Balance of Power is almost a simulation of the cold war. As one of the two major superpowers (USA or USSR) you try to gain influence without starting a nuclear war.
The rest of the world is serving as a playground for the enemies. Other countries are not directly conquered but you try to get the respective government on your side or to overthrow it.
Depending on the difficulty level there are more or less options for influence. On the lowest level you have only obvious ways (military intervention, financial aid), while later you get things like diplomatic pressure. There are counteractions for every action so that the other faction can actually do something against it. Each action will be noticed by the “enemy” and he will probably protest, which causes so-called diplomatic crises. Of course, you don't have to back down immediately, so that the threats get harder. That goes on until one of the two gives in or the game ends with a nuclear war. Who wins this contest depends on an almost unlimited number of factors. Fortunately, you have your advisors on your side in such situations but you cannot trust them blindly. In these crises most of the points which are finally crucial to win are distributed. The winner gets more points the harder the fight was. Of course the “battle” for an economically powerful country with a big army and a high population is more important than the one for an african developing country. Nevertheless: If you are ready to start a war because of a “minor” country, the enemy will be, too (Quote from the manual: “The question on your lips is, why would those idiots annihilate the world over economic aid to Nigeria? The answer is, because you were willing to annihilate the world over Nigeria. Remember, it takes two to make a crisis.”).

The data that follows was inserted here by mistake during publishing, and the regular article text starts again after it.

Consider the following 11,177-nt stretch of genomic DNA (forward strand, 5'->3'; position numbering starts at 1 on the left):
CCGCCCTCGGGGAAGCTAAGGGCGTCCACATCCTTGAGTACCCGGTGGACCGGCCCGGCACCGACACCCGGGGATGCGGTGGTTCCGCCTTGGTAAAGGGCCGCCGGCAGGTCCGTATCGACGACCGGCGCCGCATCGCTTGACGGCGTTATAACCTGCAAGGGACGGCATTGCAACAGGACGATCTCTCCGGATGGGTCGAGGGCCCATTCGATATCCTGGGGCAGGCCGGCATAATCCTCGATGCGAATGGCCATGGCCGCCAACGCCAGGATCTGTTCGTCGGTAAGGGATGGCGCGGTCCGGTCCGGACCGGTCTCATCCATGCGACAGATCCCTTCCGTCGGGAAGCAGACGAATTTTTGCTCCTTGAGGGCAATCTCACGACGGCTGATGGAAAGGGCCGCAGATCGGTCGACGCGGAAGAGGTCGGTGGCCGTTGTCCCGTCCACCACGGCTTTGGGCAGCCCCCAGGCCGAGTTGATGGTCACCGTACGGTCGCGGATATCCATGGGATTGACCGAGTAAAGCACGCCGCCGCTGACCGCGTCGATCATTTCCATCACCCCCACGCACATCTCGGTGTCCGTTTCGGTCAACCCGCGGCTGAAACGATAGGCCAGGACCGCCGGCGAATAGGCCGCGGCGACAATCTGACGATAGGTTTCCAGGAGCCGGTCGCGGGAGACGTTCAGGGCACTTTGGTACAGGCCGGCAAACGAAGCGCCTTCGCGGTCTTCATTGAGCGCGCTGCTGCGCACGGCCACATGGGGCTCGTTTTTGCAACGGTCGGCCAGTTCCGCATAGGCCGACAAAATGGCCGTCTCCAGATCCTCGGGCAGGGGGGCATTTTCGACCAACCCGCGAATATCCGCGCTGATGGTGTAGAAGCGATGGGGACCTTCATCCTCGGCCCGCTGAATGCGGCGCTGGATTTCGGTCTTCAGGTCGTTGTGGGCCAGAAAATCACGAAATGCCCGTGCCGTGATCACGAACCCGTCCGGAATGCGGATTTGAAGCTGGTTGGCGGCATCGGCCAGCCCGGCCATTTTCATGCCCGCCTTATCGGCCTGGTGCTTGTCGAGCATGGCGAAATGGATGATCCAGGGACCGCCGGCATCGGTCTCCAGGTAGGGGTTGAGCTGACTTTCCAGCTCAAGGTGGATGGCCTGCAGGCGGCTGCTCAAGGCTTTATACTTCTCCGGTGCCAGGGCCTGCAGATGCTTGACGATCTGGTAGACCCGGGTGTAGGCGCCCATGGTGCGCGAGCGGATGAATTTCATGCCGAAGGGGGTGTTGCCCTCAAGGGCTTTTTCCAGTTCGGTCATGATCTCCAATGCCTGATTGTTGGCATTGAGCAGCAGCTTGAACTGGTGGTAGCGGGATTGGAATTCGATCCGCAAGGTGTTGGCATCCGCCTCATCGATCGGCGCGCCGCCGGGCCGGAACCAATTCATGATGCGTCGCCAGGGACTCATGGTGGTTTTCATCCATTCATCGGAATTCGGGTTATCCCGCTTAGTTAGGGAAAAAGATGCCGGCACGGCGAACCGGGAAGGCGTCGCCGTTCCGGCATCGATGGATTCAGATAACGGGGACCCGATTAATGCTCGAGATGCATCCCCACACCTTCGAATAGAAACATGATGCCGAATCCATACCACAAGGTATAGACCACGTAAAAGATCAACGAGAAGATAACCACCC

There is much demographic information about every country which can help judging the situation but partly it is just useless for the game. That does not mean it cannot be interesting in another way though. That is done by comfortable menus, just like the the actions described before. Only choosing countries can be nerve-racking if you don't know the names and locations of all countries of the world.
On higher difficulty levels the game is so complex that clarity is sometimes in danger. But luckily the game is only 8 years (turns) long so that you can actually remember all relevant data. Therefore a whole game never lasts very long.
A particular interesting detail (and a change from the original version) is the multipolar level. On this highest difficulty level every small country is active, i.e. it declares war, signs treaties, etc. At least here you can talk of a simulation of the world.
The author Chris Crawford has agreed that I can post the game here! You can also get it from his homepage. That means it is practically freeware, i.e. it is legal to copy it.
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